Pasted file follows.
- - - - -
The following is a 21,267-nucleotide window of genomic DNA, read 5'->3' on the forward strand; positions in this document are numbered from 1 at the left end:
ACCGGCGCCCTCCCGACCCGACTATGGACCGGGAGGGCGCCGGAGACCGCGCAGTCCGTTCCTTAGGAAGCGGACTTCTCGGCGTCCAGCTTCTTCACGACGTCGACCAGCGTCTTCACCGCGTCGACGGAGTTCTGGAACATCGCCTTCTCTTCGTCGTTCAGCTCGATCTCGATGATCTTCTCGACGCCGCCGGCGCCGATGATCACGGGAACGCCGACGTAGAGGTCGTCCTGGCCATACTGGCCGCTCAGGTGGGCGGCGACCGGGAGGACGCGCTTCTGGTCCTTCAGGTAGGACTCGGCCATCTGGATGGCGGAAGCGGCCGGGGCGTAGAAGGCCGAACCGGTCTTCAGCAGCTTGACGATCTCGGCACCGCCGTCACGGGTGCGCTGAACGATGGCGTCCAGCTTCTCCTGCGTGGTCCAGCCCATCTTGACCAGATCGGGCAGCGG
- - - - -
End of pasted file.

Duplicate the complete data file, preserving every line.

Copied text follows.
The following is a 21,267-nucleotide window of genomic DNA, read 5'->3' on the forward strand; positions in this document are numbered from 1 at the left end:
ACCGGCGCCCTCCCGACCCGACTATGGACCGGGAGGGCGCCGGAGACCGCGCAGTCCGTTCCTTAGGAAGCGGACTTCTCGGCGTCCAGCTTCTTCACGACGTCGACCAGCGTCTTCACCGCGTCGACGGAGTTCTGGAACATCGCCTTCTCTTCGTCGTTCAGCTCGATCTCGATGATCTTCTCGACGCCGCCGGCGCCGATGATCACGGGAACGCCGACGTAGAGGTCGTCCTGGCCATACTGGCCGCTCAGGTGGGCGGCGACCGGGAGGACGCGCTTCTGGTCCTTCAGGTAGGACTCGGCCATCTGGATGGCGGAAGCGGCCGGGGCGTAGAAGGCCGAACCGGTCTTCAGCAGCTTGACGATCTCGGCACCGCCGTCACGGGTGCGCTGAACGATGGCGTCCAGCTTCTCCTGCGTGGTCCAGCCCATCTTGACCAGATCGGGCAGCGG